Can we help your students fail?

We love it when science makes it to the movies. So, we’re looking forward to seeing Benedict Cumberbatch play Thomas Edison in The Current War. We’ve heard mixed reviews, but if anyone’s going to enjoy a film about the introduction of competing electric power transmission systems in the 1880’s, it’ll be us.

Edison, arguably America's greatest inventor, knew the value of failure. He made over a thousand unsuccessful attempts at inventing the light bulb. Later when asked by a reporter, ‘How did it feel to fail a thousand times?’ Edison replied, ‘I didn't fail a thousand times. The light bulb was an invention with a thousand steps.’

We help students learn science. It’s in our company name. So unsurprisingly eyebrows rise when we tell people we help students fail. Shouldn’t our mission be diametrically opposed to failure? No. Failure should be embraced.

This month Emily Coyte and I attended the 44th FEBS Congress in Krakow, Poland. The theme was ‘from molecules to living systems’ and the wide-ranging agenda gave us plenty to think about.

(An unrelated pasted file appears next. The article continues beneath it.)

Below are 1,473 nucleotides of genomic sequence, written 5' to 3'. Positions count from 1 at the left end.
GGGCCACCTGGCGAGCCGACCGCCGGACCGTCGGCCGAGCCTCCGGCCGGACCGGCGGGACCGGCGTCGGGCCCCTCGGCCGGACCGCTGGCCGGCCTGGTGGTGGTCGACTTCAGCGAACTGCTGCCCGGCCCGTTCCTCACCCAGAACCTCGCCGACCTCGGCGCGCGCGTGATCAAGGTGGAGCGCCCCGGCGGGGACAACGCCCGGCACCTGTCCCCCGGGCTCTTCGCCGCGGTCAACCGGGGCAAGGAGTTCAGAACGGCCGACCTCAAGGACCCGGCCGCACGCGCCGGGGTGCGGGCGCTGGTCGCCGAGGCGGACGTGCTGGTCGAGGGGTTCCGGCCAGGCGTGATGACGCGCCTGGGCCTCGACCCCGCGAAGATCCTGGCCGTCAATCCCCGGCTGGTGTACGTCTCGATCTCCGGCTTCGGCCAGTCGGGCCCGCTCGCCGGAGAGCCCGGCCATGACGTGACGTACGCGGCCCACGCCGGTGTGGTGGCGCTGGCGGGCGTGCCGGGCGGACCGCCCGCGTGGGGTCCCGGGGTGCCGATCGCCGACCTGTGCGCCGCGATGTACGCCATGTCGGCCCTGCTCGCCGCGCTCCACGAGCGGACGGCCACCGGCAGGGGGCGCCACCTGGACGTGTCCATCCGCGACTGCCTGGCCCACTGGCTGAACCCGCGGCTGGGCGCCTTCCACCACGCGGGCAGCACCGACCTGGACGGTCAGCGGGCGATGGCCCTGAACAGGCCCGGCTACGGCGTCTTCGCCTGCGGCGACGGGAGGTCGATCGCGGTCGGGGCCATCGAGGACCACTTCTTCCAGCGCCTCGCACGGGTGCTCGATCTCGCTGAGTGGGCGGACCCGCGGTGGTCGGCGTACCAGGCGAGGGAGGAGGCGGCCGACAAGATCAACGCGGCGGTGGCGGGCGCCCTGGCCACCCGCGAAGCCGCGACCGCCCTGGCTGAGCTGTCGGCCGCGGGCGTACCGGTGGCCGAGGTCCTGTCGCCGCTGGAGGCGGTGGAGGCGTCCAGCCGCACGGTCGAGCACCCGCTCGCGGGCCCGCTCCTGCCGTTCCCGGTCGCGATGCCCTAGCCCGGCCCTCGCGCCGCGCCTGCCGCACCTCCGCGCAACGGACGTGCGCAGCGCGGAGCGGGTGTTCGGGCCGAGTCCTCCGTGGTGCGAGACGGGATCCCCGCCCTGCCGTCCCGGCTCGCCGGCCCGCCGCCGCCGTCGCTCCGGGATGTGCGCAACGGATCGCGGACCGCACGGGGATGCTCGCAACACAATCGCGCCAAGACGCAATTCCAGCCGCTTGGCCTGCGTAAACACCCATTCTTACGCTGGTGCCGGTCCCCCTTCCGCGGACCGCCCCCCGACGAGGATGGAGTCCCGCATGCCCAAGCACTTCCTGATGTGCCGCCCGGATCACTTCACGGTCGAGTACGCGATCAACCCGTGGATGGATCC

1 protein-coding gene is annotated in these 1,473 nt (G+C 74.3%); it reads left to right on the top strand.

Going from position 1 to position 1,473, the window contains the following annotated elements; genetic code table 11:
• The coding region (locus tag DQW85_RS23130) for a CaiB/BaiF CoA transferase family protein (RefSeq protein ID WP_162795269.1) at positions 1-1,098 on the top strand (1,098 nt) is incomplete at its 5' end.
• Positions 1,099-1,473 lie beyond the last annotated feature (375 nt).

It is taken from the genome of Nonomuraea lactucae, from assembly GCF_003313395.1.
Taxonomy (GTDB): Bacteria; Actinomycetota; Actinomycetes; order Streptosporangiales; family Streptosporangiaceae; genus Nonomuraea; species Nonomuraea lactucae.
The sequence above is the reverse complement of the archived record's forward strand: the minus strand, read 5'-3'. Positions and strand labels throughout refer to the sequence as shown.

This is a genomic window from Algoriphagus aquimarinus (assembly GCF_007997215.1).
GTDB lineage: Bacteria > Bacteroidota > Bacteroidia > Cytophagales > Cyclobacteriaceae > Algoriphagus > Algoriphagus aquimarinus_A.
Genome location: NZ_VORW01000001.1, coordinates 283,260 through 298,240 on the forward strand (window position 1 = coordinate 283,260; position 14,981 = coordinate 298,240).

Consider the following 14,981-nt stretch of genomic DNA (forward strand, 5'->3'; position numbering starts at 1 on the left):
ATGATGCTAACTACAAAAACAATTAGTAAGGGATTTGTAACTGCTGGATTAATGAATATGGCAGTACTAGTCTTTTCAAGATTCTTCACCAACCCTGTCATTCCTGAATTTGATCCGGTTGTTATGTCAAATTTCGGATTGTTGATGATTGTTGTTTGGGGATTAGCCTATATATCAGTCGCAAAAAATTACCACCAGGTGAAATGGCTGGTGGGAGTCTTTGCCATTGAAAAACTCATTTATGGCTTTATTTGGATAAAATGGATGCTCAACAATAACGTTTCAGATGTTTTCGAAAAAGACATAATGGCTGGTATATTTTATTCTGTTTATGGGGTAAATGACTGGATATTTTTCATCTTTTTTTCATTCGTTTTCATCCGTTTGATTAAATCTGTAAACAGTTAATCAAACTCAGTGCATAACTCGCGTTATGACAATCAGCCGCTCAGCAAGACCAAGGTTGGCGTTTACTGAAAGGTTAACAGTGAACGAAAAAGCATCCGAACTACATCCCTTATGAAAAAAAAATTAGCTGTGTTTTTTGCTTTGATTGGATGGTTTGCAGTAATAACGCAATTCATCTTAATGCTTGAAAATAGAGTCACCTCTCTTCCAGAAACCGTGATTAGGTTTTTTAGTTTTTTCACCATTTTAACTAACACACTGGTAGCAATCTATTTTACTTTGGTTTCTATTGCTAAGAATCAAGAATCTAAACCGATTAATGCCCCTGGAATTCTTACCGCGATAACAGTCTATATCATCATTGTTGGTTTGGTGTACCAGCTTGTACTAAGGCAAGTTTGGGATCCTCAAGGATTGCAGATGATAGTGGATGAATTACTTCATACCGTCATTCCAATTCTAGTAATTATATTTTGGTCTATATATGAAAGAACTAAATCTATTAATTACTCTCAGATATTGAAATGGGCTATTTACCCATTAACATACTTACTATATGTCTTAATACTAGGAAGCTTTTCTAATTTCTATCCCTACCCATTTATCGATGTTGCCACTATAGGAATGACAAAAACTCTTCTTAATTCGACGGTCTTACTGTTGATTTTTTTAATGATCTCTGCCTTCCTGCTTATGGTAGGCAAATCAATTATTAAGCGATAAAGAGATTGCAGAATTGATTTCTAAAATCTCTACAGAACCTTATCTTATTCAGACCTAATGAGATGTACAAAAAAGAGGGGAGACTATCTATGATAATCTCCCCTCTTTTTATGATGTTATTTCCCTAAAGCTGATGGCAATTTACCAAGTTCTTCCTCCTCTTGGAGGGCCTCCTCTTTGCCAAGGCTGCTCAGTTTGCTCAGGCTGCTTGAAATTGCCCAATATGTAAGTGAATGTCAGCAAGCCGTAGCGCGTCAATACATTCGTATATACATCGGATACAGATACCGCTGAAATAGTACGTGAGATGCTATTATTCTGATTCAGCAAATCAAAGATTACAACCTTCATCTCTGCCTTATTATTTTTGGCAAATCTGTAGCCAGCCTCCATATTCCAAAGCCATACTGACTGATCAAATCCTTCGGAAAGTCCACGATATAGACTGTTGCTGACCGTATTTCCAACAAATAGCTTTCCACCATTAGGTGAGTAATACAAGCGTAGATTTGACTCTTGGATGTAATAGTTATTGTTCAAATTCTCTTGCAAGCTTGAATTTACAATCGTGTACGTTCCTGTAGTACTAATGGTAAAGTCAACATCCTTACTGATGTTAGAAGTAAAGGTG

I gave a talk on undergraduate teaching laboratories and the transformative impact of learning technologies. I talked about failure, and found the theme resonated with the audience.

What defines a successful experiment? What defines failure? All experiments have outcomes, and those outcomes enable students to better understand their subject, and to refine their hypotheses and methodologies.

Pedagogical ‘best practice’ is often overly prescriptive and can only push knowledge so far. To really get beneath the skin of the science students need to feel comfortable running experiments which don’t provide the results they anticipate.

These aren’t failures, they’re outcomes. Experiences and findings students can work with and learn from.

Our resources provide a way for students to test their thinking, fail fast, reset their aim, and go again. They can even get to failed outcomes without setting foot in the lab.

With pre-lab resources from Learning Science students can test their initial thinking safely, and reconsider accordingly. This brings a confidence to students which helps them see that failure is an essential part of learning.  

If we had the chance to meet you at the event in Poland, please keep in touch. And if not, it’s never too late to find out how we can help your students learn science by embracing failure.

Let’s talk soon

Bill